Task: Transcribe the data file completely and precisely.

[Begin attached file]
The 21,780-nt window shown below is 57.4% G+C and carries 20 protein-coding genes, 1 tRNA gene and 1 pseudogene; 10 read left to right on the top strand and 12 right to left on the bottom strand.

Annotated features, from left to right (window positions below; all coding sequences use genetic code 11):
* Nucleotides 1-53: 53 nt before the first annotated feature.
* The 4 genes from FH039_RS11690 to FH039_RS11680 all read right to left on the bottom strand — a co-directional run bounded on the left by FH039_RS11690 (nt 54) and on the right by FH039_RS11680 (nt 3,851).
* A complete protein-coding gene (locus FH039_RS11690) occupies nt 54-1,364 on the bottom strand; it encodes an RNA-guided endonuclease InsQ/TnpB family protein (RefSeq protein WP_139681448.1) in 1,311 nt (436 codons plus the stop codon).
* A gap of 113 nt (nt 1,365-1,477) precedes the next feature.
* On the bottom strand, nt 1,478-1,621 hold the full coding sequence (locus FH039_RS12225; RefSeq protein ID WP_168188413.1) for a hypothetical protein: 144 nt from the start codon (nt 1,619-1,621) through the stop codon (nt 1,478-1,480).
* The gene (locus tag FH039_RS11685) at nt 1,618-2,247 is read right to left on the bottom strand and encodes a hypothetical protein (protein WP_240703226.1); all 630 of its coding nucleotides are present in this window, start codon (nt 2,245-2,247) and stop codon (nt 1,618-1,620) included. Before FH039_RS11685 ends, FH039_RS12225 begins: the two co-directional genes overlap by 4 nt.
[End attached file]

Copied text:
The 21,780-nt window shown below is 57.4% G+C and carries 20 protein-coding genes, 1 tRNA gene and 1 pseudogene; 10 read left to right on the top strand and 12 right to left on the bottom strand.

Annotated features, from left to right (window positions below; all coding sequences use genetic code 11):
* Nucleotides 1-53: 53 nt before the first annotated feature.
* The 4 genes from FH039_RS11690 to FH039_RS11680 all read right to left on the bottom strand — a co-directional run bounded on the left by FH039_RS11690 (nt 54) and on the right by FH039_RS11680 (nt 3,851).
* A complete protein-coding gene (locus FH039_RS11690) occupies nt 54-1,364 on the bottom strand; it encodes an RNA-guided endonuclease InsQ/TnpB family protein (RefSeq protein WP_139681448.1) in 1,311 nt (436 codons plus the stop codon).
* A gap of 113 nt (nt 1,365-1,477) precedes the next feature.
* On the bottom strand, nt 1,478-1,621 hold the full coding sequence (locus FH039_RS12225; RefSeq protein ID WP_168188413.1) for a hypothetical protein: 144 nt from the start codon (nt 1,619-1,621) through the stop codon (nt 1,478-1,480).
* The gene (locus tag FH039_RS11685) at nt 1,618-2,247 is read right to left on the bottom strand and encodes a hypothetical protein (protein WP_240703226.1); all 630 of its coding nucleotides are present in this window, start codon (nt 2,245-2,247) and stop codon (nt 1,618-1,620) included. Before FH039_RS11685 ends, FH039_RS12225 begins: the two co-directional genes overlap by 4 nt.